SFPD Charges Trucker Who Killed Rose Kelly, 61, in Richmond Crosswalk

33rd Avenue at Cabrillo Street in the Outer Richmond. Photo: Google Street View
33rd Avenue at Cabrillo Street in the Outer Richmond. Photo: Google Street View

Updated 6/22 with the name of the driver.

The SFPD has filed misdemeanor vehicular manslaughter charges against the truck driver who killed 61-year-old Rose Kelly in a crosswalk in the Outer Richmond yesterday afternoon. It’s now up to District Attorney George Gascón to follow through with the prosecution.

Kelly was walking east in a crosswalk on Cabrillo Street at 33rd Avenue when she was hit by a GMC truck driver at 1:21 p.m, SFPD told the SF Chronicle and Bay City NewsKelly died from chest and head injuries at SF General Hospital.

Kelly was killed at an intersection with four-way stop signs, where pedestrians always have the right-of-way in a crosswalk. [Update] SFPD officials confirmed that the charges were filed against the driver, Bing Zuo Wu, a 62-year-old SF resident.

Walk SF Executive Director Nicole Ferrara said the organization “sends our regards to the family and friends who are mourning the loss of Rose Kelly, who was killed by a large vehicle driver who failed to yield.”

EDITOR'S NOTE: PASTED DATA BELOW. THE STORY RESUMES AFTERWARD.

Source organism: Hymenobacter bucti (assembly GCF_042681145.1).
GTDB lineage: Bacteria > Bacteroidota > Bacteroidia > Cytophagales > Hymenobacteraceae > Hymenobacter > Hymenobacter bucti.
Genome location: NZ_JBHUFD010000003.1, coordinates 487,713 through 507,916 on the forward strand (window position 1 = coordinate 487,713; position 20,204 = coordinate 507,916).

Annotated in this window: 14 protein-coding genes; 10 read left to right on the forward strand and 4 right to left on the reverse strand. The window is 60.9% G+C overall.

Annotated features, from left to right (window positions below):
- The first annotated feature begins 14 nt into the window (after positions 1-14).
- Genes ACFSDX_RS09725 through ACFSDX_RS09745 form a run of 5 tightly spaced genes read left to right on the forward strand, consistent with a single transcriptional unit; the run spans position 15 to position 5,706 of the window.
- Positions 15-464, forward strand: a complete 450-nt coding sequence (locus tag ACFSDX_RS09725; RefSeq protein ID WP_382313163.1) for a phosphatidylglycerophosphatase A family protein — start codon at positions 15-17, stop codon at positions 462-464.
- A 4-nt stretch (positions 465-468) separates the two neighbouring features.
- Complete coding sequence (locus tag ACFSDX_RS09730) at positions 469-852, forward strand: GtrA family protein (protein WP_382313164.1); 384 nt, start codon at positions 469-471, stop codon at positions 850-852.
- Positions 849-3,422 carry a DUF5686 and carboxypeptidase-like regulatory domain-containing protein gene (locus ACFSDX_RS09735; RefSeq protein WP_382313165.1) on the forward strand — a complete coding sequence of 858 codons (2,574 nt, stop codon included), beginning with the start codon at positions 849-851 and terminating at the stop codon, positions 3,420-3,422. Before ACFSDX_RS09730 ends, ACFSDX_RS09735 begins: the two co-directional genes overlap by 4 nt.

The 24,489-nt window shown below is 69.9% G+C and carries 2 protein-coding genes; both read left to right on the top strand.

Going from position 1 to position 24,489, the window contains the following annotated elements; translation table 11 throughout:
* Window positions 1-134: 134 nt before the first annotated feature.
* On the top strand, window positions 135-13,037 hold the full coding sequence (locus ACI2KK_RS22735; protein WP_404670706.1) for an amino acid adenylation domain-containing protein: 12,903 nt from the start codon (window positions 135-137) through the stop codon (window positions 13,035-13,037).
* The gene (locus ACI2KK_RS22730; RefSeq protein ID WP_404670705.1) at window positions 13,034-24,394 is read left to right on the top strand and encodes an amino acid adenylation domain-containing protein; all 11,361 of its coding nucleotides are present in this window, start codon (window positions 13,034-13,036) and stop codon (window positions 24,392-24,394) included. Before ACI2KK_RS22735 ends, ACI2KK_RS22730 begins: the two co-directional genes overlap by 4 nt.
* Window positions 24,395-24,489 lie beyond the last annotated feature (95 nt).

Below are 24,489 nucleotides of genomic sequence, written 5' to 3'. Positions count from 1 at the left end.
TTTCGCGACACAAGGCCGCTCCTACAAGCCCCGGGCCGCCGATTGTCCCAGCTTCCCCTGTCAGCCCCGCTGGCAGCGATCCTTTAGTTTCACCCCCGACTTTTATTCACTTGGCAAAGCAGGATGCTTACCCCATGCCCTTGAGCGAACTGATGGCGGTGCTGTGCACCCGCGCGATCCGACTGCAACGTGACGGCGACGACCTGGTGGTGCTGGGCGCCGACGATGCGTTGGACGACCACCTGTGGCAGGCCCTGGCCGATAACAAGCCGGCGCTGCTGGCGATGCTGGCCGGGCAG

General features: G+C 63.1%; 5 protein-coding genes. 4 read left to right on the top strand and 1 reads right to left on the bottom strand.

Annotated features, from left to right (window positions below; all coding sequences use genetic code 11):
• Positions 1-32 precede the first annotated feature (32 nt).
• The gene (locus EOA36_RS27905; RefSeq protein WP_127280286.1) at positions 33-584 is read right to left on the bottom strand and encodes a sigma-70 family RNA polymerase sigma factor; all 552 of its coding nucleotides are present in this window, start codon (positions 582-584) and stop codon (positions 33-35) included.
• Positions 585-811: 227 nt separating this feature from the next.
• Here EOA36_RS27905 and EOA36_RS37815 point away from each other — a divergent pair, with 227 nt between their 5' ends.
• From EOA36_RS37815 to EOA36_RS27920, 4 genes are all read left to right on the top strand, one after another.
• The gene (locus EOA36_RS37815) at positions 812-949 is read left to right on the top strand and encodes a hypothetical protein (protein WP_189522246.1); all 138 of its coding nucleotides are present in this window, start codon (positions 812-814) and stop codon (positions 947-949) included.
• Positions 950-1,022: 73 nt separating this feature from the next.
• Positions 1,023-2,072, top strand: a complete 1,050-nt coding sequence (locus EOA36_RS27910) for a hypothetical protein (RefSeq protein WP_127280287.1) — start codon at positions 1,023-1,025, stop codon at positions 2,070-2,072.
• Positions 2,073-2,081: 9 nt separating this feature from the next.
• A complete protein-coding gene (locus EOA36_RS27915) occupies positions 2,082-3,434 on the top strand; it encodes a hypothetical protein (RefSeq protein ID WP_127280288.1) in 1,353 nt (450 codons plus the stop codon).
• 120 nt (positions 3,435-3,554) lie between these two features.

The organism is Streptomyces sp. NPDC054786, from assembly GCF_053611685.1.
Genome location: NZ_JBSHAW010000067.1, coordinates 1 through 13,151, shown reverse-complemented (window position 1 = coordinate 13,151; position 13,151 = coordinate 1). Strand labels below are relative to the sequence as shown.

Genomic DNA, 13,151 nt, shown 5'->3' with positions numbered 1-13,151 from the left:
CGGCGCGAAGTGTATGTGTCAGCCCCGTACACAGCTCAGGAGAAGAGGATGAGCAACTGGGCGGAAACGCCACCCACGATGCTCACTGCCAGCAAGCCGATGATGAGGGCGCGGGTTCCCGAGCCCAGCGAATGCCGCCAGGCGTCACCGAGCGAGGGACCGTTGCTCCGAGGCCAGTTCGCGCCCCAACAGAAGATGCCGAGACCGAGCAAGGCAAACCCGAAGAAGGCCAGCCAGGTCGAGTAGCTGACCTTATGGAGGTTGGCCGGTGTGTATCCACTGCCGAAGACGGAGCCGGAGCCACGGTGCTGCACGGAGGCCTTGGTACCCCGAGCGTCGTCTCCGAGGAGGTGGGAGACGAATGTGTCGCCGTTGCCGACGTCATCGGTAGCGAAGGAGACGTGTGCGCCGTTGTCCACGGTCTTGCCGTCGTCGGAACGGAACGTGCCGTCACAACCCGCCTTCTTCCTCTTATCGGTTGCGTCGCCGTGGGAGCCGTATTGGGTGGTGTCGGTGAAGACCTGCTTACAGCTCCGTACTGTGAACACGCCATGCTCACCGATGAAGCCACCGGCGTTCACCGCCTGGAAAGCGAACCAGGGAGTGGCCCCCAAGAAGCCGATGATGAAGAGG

“It’s a stark reminder that large vehicles result in more severe crashes than smaller vehicles,” Ferrara noted, pointing out that the SFMTA is in “the final stages of developing a large vehicle training curriculum” announced in February. “It’s in the best interest of companies that use large vehicles to require that all employees take this training.”

In January 2014, the SFPD’s top brass committed to Vision Zero and pledged to cite and arrest drivers when an investigation determines fault in a fatal crash. DA Gascón also proposed the creation of a vehicular manslaughter unit to ensure his office can respond “swiftly and appropriately” to such cases when they’re submitted by the SFPD. Only enough funding was approved in the DA’s budget, however, to hire a prosecutor who specializes in vehicular manslaughter but also works on other cases.

Historically, very few drivers who kill people have faced legal penalties unless they were drunk or fled the scene. Since the policy changes announced by the SFPD and the DA, only a handful of drivers have been charged in such cases, and many drivers still face little-to-no penalty for killing — even when they were drunk.

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